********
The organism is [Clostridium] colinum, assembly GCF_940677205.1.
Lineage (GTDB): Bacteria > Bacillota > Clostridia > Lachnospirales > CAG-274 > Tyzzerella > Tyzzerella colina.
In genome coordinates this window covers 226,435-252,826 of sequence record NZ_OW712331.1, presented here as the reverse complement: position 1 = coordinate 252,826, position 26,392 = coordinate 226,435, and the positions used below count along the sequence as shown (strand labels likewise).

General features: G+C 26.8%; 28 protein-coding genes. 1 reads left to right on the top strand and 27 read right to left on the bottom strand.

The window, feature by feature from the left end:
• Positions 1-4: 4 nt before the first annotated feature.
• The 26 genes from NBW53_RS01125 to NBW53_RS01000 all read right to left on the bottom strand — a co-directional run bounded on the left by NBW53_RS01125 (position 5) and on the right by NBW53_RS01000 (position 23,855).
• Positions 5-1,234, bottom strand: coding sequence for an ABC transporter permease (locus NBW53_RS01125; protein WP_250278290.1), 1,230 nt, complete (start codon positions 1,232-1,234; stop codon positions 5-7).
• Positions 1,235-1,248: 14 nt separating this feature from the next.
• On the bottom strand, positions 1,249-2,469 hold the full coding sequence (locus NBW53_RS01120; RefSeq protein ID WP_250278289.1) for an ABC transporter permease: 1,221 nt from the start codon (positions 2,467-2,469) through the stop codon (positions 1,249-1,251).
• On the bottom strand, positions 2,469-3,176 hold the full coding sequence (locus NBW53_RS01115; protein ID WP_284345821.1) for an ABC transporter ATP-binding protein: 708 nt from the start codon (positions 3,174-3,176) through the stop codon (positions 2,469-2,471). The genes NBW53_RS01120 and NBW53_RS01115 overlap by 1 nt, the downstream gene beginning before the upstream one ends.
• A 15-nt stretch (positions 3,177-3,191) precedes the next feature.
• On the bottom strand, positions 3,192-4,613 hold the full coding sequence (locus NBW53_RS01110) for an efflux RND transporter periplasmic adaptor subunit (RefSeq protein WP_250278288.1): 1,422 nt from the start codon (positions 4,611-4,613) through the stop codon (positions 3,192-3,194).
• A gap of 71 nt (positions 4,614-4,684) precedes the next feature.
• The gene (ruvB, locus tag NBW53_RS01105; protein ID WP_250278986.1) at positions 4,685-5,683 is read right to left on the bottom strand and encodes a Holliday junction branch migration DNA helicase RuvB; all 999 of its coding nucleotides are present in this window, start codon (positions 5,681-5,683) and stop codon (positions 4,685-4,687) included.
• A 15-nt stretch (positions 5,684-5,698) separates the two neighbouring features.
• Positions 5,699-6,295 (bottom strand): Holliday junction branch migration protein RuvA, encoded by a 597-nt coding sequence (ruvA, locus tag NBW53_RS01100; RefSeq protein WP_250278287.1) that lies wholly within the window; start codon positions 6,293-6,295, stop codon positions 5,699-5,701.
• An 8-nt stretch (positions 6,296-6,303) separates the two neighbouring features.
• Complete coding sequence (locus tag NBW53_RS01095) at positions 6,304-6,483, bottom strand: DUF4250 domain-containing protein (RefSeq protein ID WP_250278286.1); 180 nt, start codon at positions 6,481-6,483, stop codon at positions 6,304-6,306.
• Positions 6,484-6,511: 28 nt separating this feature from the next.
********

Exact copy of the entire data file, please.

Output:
The organism is [Clostridium] colinum, assembly GCF_940677205.1.
Lineage (GTDB): Bacteria > Bacillota > Clostridia > Lachnospirales > CAG-274 > Tyzzerella > Tyzzerella colina.
In genome coordinates this window covers 226,435-252,826 of sequence record NZ_OW712331.1, presented here as the reverse complement: position 1 = coordinate 252,826, position 26,392 = coordinate 226,435, and the positions used below count along the sequence as shown (strand labels likewise).

General features: G+C 26.8%; 28 protein-coding genes. 1 reads left to right on the top strand and 27 read right to left on the bottom strand.

The window, feature by feature from the left end:
• Positions 1-4: 4 nt before the first annotated feature.
• The 26 genes from NBW53_RS01125 to NBW53_RS01000 all read right to left on the bottom strand — a co-directional run bounded on the left by NBW53_RS01125 (position 5) and on the right by NBW53_RS01000 (position 23,855).
• Positions 5-1,234, bottom strand: coding sequence for an ABC transporter permease (locus NBW53_RS01125; protein WP_250278290.1), 1,230 nt, complete (start codon positions 1,232-1,234; stop codon positions 5-7).
• Positions 1,235-1,248: 14 nt separating this feature from the next.
• On the bottom strand, positions 1,249-2,469 hold the full coding sequence (locus NBW53_RS01120; RefSeq protein ID WP_250278289.1) for an ABC transporter permease: 1,221 nt from the start codon (positions 2,467-2,469) through the stop codon (positions 1,249-1,251).
• On the bottom strand, positions 2,469-3,176 hold the full coding sequence (locus NBW53_RS01115; protein ID WP_284345821.1) for an ABC transporter ATP-binding protein: 708 nt from the start codon (positions 3,174-3,176) through the stop codon (positions 2,469-2,471). The genes NBW53_RS01120 and NBW53_RS01115 overlap by 1 nt, the downstream gene beginning before the upstream one ends.
• A 15-nt stretch (positions 3,177-3,191) precedes the next feature.
• On the bottom strand, positions 3,192-4,613 hold the full coding sequence (locus NBW53_RS01110) for an efflux RND transporter periplasmic adaptor subunit (RefSeq protein WP_250278288.1): 1,422 nt from the start codon (positions 4,611-4,613) through the stop codon (positions 3,192-3,194).
• A gap of 71 nt (positions 4,614-4,684) precedes the next feature.
• The gene (ruvB, locus tag NBW53_RS01105; protein ID WP_250278986.1) at positions 4,685-5,683 is read right to left on the bottom strand and encodes a Holliday junction branch migration DNA helicase RuvB; all 999 of its coding nucleotides are present in this window, start codon (positions 5,681-5,683) and stop codon (positions 4,685-4,687) included.
• A 15-nt stretch (positions 5,684-5,698) separates the two neighbouring features.
• Positions 5,699-6,295 (bottom strand): Holliday junction branch migration protein RuvA, encoded by a 597-nt coding sequence (ruvA, locus tag NBW53_RS01100; RefSeq protein WP_250278287.1) that lies wholly within the window; start codon positions 6,293-6,295, stop codon positions 5,699-5,701.
• An 8-nt stretch (positions 6,296-6,303) separates the two neighbouring features.
• Complete coding sequence (locus tag NBW53_RS01095) at positions 6,304-6,483, bottom strand: DUF4250 domain-containing protein (RefSeq protein ID WP_250278286.1); 180 nt, start codon at positions 6,481-6,483, stop codon at positions 6,304-6,306.
• Positions 6,484-6,511: 28 nt separating this feature from the next.